The American baker and author is more than a television personality in party dresses and pumps. The entrepreneur and Berlin resident has an iron discipline and 20 years of hard work behind her.
As she explains in our interview, having a good idea just isn’t enough. With a successful café, a deli and regular appearances baking live on German television, she’s made her mark on the German food scene. Did we mention that she has four children and five published baking books?
“Home” is a Bauhaus inspired residence in Berlin’s leafy Zehlendorf district, a few hundred meters from where the Wall once stood. We don’t enter through the front door. She ushers us straight in through the kitchen. Of course. The minimal interior is accented with an eclectic mix of modern art and mid-century furniture. The kitchen is anything but mid-century. We counted five ovens, fresh scones baking in one of them. Yes, a lot of work happens here in the kitchen. We settled into this cozy atmosphere to talk.
This portrait is part of our ongoing collaboration with ZEIT Online who present a special curation of our pictures on .
Cynthia's house in Zehlendorf
I can see that a large kitchen is important to you, but why is there a desk in here?
Baking is also an intellectual process. A new recipe often begins at my desk. First I create a theoretical framework of ingredients for the recipe on my computer. Then the practical aspect of baking begins. I work very precisely and take copious notes. My goal is to connect the theoretical and the practical. A pastry has to be exactly as I imaged it to be. It’s like a game. Only when every last thing is right can I move on to my next recipe.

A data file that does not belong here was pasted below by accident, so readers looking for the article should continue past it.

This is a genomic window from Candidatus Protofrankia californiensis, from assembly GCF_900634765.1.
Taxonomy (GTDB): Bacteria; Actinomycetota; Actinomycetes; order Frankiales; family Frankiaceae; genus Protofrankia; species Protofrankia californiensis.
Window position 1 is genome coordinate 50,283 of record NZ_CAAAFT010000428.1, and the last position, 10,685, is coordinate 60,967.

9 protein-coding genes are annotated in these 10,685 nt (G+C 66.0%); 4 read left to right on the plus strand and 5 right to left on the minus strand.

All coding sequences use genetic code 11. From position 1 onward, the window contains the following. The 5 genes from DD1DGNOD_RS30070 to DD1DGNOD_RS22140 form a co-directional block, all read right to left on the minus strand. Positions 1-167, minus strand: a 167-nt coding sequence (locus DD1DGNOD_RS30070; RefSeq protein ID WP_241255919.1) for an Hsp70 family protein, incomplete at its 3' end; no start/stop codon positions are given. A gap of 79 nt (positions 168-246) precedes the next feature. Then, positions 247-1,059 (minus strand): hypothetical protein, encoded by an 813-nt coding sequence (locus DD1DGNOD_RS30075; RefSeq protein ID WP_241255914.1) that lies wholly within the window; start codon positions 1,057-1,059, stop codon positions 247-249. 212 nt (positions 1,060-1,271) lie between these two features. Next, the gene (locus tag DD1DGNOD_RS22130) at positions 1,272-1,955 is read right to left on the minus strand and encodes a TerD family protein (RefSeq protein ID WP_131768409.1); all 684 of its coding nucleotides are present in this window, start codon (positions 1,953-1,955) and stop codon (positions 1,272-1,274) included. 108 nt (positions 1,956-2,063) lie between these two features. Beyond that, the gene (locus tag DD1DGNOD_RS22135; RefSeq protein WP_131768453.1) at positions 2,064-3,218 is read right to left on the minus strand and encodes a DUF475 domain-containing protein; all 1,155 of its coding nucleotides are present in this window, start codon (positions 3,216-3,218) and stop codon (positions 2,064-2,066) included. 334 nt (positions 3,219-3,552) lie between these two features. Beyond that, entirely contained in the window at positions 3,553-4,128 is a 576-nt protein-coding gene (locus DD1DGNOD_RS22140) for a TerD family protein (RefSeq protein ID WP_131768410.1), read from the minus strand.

I watched your cooking shows and immediately thought of the American chef Julia Child, who significantly influenced the food culture of the sixties.
(laughs) Julia Child was a very clever and incredibly competent woman.
And very successful. Is this image of the self-confident woman in the kitchen a recipe for success or a cliché that you also have to contend with?
The cliché of the sweet, female baker exists. But I’ll accept it, work with it and still remain true to myself. It’s important to find a balance. I want to bring as much as possible to my audience, but not compromise in the process. I have 50 employees – this is about more than my existence. Anyone who works for a longer period in this business goes through hard times. I’ve stumbled, gotten back up and dusted myself off.
You studied philosophy and theater in America. What have you taken with you from this period?
I never worked in the restaurant business in America or New York. I spent all my time in theaters and museums. (laughs) But I always had discipline. From my dance and theater experiences, I knew it’s not enough to have a good idea. You have to implement it. Before every decision I ask myself: “Which details are important for the story?” I have to get rid of everything superfluous. It’s like too much cream!
Apropos, too much cream: Americans aren’t exactly known for their food culture.